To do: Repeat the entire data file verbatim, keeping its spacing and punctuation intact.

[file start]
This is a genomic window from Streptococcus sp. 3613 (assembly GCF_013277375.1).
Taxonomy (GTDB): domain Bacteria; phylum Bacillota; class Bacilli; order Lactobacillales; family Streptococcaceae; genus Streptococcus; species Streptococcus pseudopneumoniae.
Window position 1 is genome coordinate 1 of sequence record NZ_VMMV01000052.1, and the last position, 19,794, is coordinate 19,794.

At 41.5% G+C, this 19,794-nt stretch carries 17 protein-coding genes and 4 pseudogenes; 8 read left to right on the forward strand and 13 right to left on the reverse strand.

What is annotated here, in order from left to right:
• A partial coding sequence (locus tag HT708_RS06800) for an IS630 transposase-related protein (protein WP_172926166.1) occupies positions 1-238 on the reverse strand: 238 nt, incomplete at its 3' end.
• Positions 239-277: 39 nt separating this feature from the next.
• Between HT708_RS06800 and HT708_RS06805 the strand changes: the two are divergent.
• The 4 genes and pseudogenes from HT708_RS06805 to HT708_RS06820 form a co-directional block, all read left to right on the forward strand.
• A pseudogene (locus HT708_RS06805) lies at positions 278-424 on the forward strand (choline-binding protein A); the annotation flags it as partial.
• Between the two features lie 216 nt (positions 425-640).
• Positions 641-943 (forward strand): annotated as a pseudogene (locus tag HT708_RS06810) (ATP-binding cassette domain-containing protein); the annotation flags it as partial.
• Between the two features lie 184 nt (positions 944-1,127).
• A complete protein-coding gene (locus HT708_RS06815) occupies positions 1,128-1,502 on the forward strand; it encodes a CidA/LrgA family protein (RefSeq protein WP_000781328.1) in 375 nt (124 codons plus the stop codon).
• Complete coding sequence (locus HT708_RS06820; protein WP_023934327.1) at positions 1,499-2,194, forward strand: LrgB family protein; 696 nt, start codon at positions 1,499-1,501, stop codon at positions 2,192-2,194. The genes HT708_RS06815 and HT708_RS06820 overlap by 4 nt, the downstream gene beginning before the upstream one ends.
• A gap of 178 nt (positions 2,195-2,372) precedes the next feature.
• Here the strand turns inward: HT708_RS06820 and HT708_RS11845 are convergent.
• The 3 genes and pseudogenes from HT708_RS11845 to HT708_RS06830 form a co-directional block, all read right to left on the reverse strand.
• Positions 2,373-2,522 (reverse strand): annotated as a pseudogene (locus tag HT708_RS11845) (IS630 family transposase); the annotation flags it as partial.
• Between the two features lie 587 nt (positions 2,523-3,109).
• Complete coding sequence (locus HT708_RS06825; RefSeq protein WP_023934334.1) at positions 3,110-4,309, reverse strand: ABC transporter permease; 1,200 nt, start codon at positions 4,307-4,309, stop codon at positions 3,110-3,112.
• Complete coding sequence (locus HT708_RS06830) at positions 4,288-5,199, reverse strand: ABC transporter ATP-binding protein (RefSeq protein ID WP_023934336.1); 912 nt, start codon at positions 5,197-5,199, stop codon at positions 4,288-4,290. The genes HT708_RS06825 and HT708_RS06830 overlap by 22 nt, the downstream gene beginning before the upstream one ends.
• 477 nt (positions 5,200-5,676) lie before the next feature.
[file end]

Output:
This is a genomic window from Streptococcus sp. 3613 (assembly GCF_013277375.1).
Taxonomy (GTDB): domain Bacteria; phylum Bacillota; class Bacilli; order Lactobacillales; family Streptococcaceae; genus Streptococcus; species Streptococcus pseudopneumoniae.
Window position 1 is genome coordinate 1 of sequence record NZ_VMMV01000052.1, and the last position, 19,794, is coordinate 19,794.

At 41.5% G+C, this 19,794-nt stretch carries 17 protein-coding genes and 4 pseudogenes; 8 read left to right on the forward strand and 13 right to left on the reverse strand.

What is annotated here, in order from left to right:
• A partial coding sequence (locus tag HT708_RS06800) for an IS630 transposase-related protein (protein WP_172926166.1) occupies positions 1-238 on the reverse strand: 238 nt, incomplete at its 3' end.
• Positions 239-277: 39 nt separating this feature from the next.
• Between HT708_RS06800 and HT708_RS06805 the strand changes: the two are divergent.
• The 4 genes and pseudogenes from HT708_RS06805 to HT708_RS06820 form a co-directional block, all read left to right on the forward strand.
• A pseudogene (locus HT708_RS06805) lies at positions 278-424 on the forward strand (choline-binding protein A); the annotation flags it as partial.
• Between the two features lie 216 nt (positions 425-640).
• Positions 641-943 (forward strand): annotated as a pseudogene (locus tag HT708_RS06810) (ATP-binding cassette domain-containing protein); the annotation flags it as partial.
• Between the two features lie 184 nt (positions 944-1,127).
• A complete protein-coding gene (locus HT708_RS06815) occupies positions 1,128-1,502 on the forward strand; it encodes a CidA/LrgA family protein (RefSeq protein WP_000781328.1) in 375 nt (124 codons plus the stop codon).
• Complete coding sequence (locus HT708_RS06820; protein WP_023934327.1) at positions 1,499-2,194, forward strand: LrgB family protein; 696 nt, start codon at positions 1,499-1,501, stop codon at positions 2,192-2,194. The genes HT708_RS06815 and HT708_RS06820 overlap by 4 nt, the downstream gene beginning before the upstream one ends.
• A gap of 178 nt (positions 2,195-2,372) precedes the next feature.
• Here the strand turns inward: HT708_RS06820 and HT708_RS11845 are convergent.
• The 3 genes and pseudogenes from HT708_RS11845 to HT708_RS06830 form a co-directional block, all read right to left on the reverse strand.
• Positions 2,373-2,522 (reverse strand): annotated as a pseudogene (locus tag HT708_RS11845) (IS630 family transposase); the annotation flags it as partial.
• Between the two features lie 587 nt (positions 2,523-3,109).
• Complete coding sequence (locus HT708_RS06825; RefSeq protein WP_023934334.1) at positions 3,110-4,309, reverse strand: ABC transporter permease; 1,200 nt, start codon at positions 4,307-4,309, stop codon at positions 3,110-3,112.
• Complete coding sequence (locus HT708_RS06830) at positions 4,288-5,199, reverse strand: ABC transporter ATP-binding protein (RefSeq protein ID WP_023934336.1); 912 nt, start codon at positions 5,197-5,199, stop codon at positions 4,288-4,290. The genes HT708_RS06825 and HT708_RS06830 overlap by 22 nt, the downstream gene beginning before the upstream one ends.
• 477 nt (positions 5,200-5,676) lie before the next feature.